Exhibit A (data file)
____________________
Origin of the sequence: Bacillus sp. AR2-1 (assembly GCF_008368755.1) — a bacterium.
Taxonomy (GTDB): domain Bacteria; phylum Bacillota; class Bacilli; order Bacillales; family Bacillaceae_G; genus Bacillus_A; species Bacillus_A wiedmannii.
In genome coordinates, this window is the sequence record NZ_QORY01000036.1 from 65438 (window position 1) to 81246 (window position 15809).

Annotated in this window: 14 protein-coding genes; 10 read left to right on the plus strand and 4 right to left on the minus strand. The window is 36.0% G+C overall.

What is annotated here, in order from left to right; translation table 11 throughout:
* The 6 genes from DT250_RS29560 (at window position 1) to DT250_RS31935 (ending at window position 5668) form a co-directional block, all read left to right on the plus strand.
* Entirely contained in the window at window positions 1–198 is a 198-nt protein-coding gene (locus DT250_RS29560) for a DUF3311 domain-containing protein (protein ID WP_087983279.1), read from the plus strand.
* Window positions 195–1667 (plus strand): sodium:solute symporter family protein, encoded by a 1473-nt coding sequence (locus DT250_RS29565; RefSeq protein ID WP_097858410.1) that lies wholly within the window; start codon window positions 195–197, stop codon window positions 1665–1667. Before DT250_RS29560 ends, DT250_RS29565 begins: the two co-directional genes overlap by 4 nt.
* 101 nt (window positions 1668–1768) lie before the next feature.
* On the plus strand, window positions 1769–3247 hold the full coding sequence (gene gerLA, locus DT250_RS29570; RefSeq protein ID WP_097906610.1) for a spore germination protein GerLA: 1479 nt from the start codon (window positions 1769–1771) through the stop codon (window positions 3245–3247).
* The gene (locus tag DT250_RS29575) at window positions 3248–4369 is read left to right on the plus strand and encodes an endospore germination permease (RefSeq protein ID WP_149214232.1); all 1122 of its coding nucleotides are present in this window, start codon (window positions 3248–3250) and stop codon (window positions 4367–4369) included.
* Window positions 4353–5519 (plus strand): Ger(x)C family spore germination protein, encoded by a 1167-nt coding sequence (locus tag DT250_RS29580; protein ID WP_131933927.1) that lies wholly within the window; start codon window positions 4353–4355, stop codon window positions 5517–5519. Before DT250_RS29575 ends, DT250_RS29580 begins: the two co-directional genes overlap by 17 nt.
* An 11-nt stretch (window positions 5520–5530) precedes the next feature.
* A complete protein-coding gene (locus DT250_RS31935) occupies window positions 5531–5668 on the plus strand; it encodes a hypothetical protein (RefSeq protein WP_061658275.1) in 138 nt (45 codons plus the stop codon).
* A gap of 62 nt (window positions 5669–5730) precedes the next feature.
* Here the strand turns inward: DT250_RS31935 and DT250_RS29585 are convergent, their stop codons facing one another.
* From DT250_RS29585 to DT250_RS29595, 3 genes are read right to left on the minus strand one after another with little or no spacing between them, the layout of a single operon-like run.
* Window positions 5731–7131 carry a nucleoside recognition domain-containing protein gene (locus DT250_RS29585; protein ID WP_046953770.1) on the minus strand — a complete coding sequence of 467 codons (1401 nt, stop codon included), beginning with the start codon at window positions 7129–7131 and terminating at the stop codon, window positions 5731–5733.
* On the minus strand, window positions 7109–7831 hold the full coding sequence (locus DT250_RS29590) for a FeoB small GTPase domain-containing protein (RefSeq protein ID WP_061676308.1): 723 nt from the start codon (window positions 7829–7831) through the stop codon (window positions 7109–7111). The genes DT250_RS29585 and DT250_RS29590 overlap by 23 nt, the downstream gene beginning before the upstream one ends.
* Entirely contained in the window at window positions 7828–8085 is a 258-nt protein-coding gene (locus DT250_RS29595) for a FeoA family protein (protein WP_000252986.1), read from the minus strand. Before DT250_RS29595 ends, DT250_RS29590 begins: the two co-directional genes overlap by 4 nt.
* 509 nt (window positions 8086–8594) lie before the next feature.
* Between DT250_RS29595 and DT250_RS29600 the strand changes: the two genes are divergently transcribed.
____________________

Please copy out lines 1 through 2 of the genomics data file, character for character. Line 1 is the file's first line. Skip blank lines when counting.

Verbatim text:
Origin of the sequence: Bacillus sp. AR2-1 (assembly GCF_008368755.1) — a bacterium.
Taxonomy (GTDB): domain Bacteria; phylum Bacillota; class Bacilli; order Bacillales; family Bacillaceae_G; genus Bacillus_A; species Bacillus_A wiedmannii.